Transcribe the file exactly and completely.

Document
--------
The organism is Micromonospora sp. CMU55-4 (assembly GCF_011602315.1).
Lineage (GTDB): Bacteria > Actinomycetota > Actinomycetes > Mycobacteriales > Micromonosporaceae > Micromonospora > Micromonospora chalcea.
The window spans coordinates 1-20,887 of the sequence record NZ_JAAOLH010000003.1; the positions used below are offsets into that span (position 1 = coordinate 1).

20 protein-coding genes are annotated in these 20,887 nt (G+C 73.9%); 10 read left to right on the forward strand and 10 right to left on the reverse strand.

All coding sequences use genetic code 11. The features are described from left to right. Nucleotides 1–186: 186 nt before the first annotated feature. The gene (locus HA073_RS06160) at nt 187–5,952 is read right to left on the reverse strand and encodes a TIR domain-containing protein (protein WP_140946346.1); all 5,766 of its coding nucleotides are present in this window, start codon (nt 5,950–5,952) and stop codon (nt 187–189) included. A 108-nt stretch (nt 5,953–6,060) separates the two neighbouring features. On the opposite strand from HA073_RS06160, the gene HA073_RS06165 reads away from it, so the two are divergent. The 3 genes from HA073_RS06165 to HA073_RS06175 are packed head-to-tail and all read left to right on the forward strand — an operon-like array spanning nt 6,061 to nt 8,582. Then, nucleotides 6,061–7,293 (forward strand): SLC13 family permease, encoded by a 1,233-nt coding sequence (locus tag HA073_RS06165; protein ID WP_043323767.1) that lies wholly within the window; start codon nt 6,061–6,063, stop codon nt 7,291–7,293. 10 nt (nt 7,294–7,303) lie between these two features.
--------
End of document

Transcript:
The organism is Micromonospora sp. CMU55-4 (assembly GCF_011602315.1).
Lineage (GTDB): Bacteria > Actinomycetota > Actinomycetes > Mycobacteriales > Micromonosporaceae > Micromonospora > Micromonospora chalcea.
The window spans coordinates 1-20,887 of the sequence record NZ_JAAOLH010000003.1; the positions used below are offsets into that span (position 1 = coordinate 1).

20 protein-coding genes are annotated in these 20,887 nt (G+C 73.9%); 10 read left to right on the forward strand and 10 right to left on the reverse strand.

All coding sequences use genetic code 11. The features are described from left to right. Nucleotides 1–186: 186 nt before the first annotated feature. The gene (locus HA073_RS06160) at nt 187–5,952 is read right to left on the reverse strand and encodes a TIR domain-containing protein (protein WP_140946346.1); all 5,766 of its coding nucleotides are present in this window, start codon (nt 5,950–5,952) and stop codon (nt 187–189) included. A 108-nt stretch (nt 5,953–6,060) separates the two neighbouring features. On the opposite strand from HA073_RS06160, the gene HA073_RS06165 reads away from it, so the two are divergent. The 3 genes from HA073_RS06165 to HA073_RS06175 are packed head-to-tail and all read left to right on the forward strand — an operon-like array spanning nt 6,061 to nt 8,582. Then, nucleotides 6,061–7,293 (forward strand): SLC13 family permease, encoded by a 1,233-nt coding sequence (locus tag HA073_RS06165; protein ID WP_043323767.1) that lies wholly within the window; start codon nt 6,061–6,063, stop codon nt 7,291–7,293. 10 nt (nt 7,294–7,303) lie between these two features.